District 4 City Council Andrea Campbell was unanimously chosen as the Boston City Council president on New Year's Day. Campbell is now the city council president in only her second term in office after being first elected to the council in 2015. District 4 primarily includes Dorchester and Mattapan, as well parts of Roslindale and a small part of Jamaica Plain. Below is Campbell's inaugural speech given during the Boston City Council's first meeting on New Year's Day:
Good afternoon! I want to welcome all of you -- family, friends, and guests -- to the Boston City Council chamber on this historic day in the city of Boston.
As expected Mayor Martin Walsh easily defeated District 7 City Councilor Tito Jackson for a second term. But it was the Boston City Council races that were more interesting. Walsh took 65% of the vote to Jackson's 33%, according to unofficial results as of 10:30 pm on Tuesday. The only truly contested race in Jamaica Plain was the District 7 race (there's a little bit of District 7 in JP by Egleston Square). After a preliminary that had more than a dozen candidates Kim Janey and Rufus Faulk faced each other.
What do you need to know about Tuesday's election? How about perhaps it's the sleepiest low-key election in Boston history? At least in the last 25 years. Boston Mayor Martin Walsh is expected to cruise past current District 7 City Councilor Tito Jackson in the mayoral race. In the September preliminary Walsh took more than 60% of votes and Jackson got 29%.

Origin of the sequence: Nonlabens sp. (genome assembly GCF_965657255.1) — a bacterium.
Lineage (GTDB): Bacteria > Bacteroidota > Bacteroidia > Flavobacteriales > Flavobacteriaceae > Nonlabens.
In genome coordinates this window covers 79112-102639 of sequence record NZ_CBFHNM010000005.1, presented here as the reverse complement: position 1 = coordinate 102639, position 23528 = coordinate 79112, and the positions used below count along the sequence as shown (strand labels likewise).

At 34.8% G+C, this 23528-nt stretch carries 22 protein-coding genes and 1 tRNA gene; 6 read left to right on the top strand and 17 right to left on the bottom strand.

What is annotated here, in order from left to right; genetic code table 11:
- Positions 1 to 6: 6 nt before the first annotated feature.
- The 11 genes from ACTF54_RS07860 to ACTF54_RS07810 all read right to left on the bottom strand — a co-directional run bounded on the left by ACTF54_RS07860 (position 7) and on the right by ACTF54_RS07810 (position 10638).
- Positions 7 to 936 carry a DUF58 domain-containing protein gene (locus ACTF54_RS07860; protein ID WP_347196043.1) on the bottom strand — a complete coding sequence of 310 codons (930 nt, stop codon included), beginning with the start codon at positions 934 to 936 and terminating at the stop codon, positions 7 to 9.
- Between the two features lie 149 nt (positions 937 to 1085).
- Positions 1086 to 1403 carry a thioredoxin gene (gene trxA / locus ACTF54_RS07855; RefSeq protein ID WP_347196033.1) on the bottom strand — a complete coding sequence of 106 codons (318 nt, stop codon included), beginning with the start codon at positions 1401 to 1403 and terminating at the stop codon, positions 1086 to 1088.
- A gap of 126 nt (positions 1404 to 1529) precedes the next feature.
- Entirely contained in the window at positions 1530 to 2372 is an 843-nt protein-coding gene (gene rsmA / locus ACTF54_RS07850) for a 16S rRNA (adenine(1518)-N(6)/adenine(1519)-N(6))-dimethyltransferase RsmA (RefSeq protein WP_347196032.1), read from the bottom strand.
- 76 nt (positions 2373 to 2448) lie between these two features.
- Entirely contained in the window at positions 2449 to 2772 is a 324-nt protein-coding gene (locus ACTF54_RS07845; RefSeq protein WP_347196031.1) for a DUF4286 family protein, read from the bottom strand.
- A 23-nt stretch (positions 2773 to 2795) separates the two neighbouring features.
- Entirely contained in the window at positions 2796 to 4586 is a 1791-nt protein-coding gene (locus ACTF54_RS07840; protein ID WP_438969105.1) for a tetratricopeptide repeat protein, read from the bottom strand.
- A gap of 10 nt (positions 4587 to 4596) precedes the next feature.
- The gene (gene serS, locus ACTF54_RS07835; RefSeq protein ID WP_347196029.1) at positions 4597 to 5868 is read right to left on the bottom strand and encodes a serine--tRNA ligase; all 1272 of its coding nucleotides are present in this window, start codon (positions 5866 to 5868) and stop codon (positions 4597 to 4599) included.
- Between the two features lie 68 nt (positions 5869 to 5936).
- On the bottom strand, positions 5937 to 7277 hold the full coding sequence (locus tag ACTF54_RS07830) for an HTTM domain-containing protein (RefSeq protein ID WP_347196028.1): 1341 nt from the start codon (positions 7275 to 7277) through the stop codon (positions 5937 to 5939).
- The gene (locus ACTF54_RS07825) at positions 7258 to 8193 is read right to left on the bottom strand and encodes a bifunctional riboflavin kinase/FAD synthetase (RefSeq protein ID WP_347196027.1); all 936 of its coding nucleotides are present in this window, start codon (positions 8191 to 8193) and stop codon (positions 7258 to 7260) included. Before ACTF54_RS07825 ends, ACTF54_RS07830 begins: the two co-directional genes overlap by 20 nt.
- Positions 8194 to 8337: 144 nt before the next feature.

Much to the frustration of Jamaica Plain residents and those in other Boston neighborhoods, there has been a noticeable increase in airplane noise in recent months. Several Boston city councilors recently wrote a letter to the Federal Aviation Administration and Massport to express their own concerns, as well as their constituents' reported vexation. Seven city councilors representing Jamaica Plain, Hyde Park, Mattapan, Roslindale and West Roxbury penned the letter to Amy Lind Corbett, the regional administrator of the New England region for the FAA, and Thomas Glynn, CEO of Massport. "Nearly every morning, planes begin to fly overhead at or before 6 a.m. and often continue essentially non-stop for hours at a time. This can negatively impact an individual’s sleeping pattern, acuity, and quality of life," says the letter.
Two Boston City Councilors have proposed an ordinance to prevent employment discrimination based on credit checks. District 4 City Councilor Andrea Campbell and At-Large City Councilor Ayanna Pressley cosponsored the proposed ordinance that will be discussed on Sept. 29 in a public hearing. The current City of Boston Code protects people from being discriminated based on a host of things: race, sex, gender identity or expression, age, ability, national origin ancestry, religion, sexual orientation, parental status, ex-offender status, prior psychiatric treatment and military status. But some employers use credit checks as a determining factor to hire a possible employee. The ordinance states, "...individuals burdened with student loans, medical bills, or those who have been involved in the criminal justice system," are being adversely affected while seeking employment.